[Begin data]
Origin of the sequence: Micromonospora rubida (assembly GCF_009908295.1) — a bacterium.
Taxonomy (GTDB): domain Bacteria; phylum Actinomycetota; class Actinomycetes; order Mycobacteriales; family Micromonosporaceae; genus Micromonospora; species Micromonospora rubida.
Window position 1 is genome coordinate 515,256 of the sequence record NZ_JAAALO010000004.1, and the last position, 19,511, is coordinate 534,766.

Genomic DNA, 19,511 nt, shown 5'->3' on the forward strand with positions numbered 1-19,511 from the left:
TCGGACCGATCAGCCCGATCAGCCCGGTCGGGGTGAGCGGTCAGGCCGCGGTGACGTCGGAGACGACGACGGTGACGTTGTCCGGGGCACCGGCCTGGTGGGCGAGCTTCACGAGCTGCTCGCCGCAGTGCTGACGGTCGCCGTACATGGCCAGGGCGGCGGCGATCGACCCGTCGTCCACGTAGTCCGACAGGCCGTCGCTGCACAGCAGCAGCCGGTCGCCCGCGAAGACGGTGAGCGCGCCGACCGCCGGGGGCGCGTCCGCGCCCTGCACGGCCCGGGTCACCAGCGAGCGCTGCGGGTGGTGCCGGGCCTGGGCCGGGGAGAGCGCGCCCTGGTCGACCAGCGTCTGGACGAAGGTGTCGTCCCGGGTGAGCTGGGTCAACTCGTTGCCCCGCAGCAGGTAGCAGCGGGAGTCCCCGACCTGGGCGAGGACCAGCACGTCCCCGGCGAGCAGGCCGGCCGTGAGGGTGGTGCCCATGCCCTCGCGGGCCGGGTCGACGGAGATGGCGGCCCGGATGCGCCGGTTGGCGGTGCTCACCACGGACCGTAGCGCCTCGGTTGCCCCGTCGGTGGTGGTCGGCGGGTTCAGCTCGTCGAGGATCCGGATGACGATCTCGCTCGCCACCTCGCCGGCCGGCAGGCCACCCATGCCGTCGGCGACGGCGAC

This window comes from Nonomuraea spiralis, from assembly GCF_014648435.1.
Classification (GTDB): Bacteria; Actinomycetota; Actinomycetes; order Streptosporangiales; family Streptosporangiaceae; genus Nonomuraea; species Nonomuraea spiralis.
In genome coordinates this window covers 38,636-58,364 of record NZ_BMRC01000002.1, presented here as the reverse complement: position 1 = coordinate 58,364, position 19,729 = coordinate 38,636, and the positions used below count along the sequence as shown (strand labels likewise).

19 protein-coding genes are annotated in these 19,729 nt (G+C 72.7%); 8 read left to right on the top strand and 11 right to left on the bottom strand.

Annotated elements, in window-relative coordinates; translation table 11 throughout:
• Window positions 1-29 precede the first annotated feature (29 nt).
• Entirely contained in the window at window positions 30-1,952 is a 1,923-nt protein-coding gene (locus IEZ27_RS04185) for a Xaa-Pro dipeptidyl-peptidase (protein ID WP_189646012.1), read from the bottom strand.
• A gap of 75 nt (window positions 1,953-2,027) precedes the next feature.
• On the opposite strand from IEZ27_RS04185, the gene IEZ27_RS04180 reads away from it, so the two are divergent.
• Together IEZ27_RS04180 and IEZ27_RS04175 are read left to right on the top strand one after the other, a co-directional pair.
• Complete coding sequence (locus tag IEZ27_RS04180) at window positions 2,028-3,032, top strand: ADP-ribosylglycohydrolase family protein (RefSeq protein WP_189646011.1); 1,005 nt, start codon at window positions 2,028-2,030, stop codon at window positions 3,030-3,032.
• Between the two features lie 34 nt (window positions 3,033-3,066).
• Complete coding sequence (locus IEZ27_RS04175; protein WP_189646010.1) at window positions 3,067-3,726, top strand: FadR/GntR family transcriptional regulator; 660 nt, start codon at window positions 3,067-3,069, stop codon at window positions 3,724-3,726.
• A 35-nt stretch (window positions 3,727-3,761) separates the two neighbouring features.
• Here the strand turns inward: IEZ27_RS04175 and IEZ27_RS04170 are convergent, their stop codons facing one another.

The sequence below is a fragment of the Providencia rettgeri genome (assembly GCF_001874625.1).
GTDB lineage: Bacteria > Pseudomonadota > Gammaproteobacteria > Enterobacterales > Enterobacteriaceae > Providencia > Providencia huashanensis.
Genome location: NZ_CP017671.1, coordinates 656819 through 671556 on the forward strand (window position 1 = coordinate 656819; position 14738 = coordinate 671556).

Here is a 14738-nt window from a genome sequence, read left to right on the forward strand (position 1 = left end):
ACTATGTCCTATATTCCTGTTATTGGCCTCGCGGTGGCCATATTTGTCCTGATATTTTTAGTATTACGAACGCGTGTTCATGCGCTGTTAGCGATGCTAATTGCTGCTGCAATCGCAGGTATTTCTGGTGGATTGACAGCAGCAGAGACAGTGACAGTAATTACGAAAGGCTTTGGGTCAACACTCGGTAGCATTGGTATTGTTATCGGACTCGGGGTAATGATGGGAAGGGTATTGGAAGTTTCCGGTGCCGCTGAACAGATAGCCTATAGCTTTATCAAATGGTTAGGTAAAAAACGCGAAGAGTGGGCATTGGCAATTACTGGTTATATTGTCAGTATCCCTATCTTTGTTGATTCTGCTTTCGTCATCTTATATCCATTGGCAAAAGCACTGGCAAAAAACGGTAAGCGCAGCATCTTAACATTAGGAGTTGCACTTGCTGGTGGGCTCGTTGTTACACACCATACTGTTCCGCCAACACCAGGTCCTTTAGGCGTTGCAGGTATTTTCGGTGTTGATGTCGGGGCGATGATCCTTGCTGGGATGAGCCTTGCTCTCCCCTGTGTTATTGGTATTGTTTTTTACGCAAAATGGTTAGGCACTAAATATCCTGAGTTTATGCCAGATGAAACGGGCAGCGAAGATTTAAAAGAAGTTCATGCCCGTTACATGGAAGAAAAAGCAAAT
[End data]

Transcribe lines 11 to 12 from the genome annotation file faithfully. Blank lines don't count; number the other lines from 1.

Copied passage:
• Window positions 1-29 precede the first annotated feature (29 nt).
• Entirely contained in the window at window positions 30-1,952 is a 1,923-nt protein-coding gene (locus IEZ27_RS04185) for a Xaa-Pro dipeptidyl-peptidase (protein ID WP_189646012.1), read from the bottom strand.